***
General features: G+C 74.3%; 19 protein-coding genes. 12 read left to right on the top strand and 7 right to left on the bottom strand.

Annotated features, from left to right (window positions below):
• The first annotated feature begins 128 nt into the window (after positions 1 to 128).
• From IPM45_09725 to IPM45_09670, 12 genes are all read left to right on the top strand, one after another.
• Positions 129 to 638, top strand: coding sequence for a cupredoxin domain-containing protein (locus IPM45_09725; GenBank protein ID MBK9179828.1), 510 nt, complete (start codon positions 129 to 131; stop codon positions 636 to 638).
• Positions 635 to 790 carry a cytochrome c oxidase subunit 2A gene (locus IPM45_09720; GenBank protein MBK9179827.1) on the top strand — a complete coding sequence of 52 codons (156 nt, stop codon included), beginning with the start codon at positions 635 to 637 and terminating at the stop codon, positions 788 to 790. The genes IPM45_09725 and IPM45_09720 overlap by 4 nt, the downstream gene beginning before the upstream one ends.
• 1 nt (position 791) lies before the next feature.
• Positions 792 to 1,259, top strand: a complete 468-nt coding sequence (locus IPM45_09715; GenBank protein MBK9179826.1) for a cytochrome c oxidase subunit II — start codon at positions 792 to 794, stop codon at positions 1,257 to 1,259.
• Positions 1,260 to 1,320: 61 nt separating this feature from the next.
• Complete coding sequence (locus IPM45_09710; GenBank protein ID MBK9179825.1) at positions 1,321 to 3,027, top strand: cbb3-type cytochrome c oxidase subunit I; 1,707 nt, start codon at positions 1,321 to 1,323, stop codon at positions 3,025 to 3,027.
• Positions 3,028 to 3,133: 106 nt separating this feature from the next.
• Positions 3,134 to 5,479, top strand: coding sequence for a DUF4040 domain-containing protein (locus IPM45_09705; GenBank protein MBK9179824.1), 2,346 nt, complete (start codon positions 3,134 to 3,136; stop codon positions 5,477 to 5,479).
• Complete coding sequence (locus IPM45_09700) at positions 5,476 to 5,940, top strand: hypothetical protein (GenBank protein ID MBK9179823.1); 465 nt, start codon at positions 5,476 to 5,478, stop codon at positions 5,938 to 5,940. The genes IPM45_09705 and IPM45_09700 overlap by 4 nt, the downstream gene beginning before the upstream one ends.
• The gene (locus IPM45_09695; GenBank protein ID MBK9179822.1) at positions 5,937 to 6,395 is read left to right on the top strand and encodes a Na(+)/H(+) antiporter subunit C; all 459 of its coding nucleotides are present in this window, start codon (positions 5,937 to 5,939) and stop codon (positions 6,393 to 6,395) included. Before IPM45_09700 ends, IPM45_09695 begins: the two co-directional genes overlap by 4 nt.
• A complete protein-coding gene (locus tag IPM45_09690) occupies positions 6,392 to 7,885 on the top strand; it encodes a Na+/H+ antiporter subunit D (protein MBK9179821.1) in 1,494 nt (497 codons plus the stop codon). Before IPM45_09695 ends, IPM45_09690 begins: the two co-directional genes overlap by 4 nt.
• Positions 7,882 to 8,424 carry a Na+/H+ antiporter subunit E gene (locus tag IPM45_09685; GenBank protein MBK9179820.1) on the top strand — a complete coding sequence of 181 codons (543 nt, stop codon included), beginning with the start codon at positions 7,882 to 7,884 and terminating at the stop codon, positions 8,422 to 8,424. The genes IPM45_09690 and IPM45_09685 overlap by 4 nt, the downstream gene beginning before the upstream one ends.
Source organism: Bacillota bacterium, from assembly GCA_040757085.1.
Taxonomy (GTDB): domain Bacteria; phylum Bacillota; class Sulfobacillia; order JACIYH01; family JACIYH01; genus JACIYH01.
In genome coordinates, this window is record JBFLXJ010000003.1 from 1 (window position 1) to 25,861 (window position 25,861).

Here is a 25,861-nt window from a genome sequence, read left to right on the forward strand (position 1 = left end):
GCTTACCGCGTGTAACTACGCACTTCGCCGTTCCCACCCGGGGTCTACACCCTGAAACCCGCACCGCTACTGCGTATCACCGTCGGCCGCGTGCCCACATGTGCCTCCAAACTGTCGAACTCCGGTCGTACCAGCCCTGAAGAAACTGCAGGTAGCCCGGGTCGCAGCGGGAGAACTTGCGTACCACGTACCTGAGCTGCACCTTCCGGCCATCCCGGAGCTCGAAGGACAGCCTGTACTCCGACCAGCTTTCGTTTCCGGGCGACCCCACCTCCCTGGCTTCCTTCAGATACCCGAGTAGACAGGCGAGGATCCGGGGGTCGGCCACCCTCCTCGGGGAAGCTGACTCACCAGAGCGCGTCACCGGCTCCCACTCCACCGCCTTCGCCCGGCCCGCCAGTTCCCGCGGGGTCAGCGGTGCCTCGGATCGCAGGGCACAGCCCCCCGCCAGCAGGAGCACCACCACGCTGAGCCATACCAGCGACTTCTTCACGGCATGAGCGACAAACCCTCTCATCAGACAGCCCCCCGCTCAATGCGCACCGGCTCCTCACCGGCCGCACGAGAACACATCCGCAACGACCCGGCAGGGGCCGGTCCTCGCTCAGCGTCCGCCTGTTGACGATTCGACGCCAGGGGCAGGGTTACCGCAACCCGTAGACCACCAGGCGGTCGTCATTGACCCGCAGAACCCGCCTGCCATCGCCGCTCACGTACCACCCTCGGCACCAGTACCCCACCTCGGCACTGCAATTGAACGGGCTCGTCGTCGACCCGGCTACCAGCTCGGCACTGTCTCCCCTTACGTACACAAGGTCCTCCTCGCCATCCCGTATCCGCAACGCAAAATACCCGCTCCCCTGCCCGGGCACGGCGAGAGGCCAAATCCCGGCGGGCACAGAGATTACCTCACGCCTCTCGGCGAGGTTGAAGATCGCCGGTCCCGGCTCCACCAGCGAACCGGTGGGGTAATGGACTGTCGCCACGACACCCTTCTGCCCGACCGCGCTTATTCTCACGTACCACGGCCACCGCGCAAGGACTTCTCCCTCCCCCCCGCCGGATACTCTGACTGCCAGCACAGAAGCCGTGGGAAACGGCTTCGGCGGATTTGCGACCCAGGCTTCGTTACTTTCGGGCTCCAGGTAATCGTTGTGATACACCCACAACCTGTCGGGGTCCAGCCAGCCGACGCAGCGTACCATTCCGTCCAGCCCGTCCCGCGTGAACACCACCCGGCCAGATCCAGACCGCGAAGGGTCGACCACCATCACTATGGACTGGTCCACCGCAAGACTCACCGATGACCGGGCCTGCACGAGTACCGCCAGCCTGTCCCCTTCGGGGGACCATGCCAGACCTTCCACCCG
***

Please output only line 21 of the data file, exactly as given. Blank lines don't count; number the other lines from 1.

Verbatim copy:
GCTTACCGCGTGTAACTACGCACTTCGCCGTTCCCACCCGGGGTCTACACCCTGAAACCCGCACCGCTACTGCGTATCACCGTCGGCCGCGTGCCCACATGTGCCTCCAAACTGTCGAACTCCGGTCGTACCAGCCCTGAAGAAACTGCAGGTAGCCCGGGTCGCAGCGGGAGAACTTGCGTACCACGTACCTGAGCTGCACCTTCCGGCCATCCCGGAGCTCGAAGGACAGCCTGTACTCCGACCAGCTTTCGTTTCCGGGCGACCCCACCTCCCTGGCTTCCTTCAGATACCCGAGTAGACAGGCGAGGATCCGGGGGTCGGCCACCCTCCTCGGGGAAGCTGACTCACCAGAGCGCGTCACCGGCTCCCACTCCACCGCCTTCGCCCGGCCCGCCAGTTCCCGCGGGGTCAGCGGTGCCTCGGATCGCAGGGCACAGCCCCCCGCCAGCAGGAGCACCACCACGCTGAGCCATACCAGCGACTTCTTCACGGCATGAGCGACAAACCCTCTCATCAGACAGCCCCCCGCTCAATGCGCACCGGCTCCTCACCGGCCGCACGAGAACACATCCGCAACGACCCGGCAGGGGCCGGTCCTCGCTCAGCGTCCGCCTGTTGACGATTCGACGCCAGGGGCAGGGTTACCGCAACCCGTAGACCACCAGGCGGTCGTCATTGACCCGCAGAACCCGCCTGCCATCGCCGCTCACGTACCACCCTCGGCACCAGTACCCCACCTCGGCACTGCAATTGAACGGGCTCGTCGTCGACCCGGCTACCAGCTCGGCACTGTCTCCCCTTACGTACACAAGGTCCTCCTCGCCATCCCGTATCCGCAACGCAAAATACCCGCTCCCCTGCCCGGGCACGGCGAGAGGCCAAATCCCGGCGGGCACAGAGATTACCTCACGCCTCTCGGCGAGGTTGAAGATCGCCGGTCCCGGCTCCACCAGCGAACCGGTGGGGTAATGGACTGTCGCCACGACACCCTTCTGCCCGACCGCGCTTATTCTCACGTACCACGGCCACCGCGCAAGGACTTCTCCCTCCCCCCCGCCGGATACTCTGACTGCCAGCACAGAAGCCGTGGGAAACGGCTTCGGCGGATTTGCGACCCAGGCTTCGTTACTTTCGGGCTCCAGGTAATCGTTGTGATACACCCACAACCTGTCGGGGTCCAGCCAGCCGACGCAGCGTACCATTCCGTCCAGCCCGTCCCGCGTGAACACCACCCGGCCAGATCCAGACCGCGAAGGGTCGACCACCATCACTATGGACTGGTCCACCGCAAGACTCACCGATGACCGGGCCTGCACGAGTACCGCCAGCCTGTCCCCTTCGGGGGACCATGCCAGACCTTCCACCCG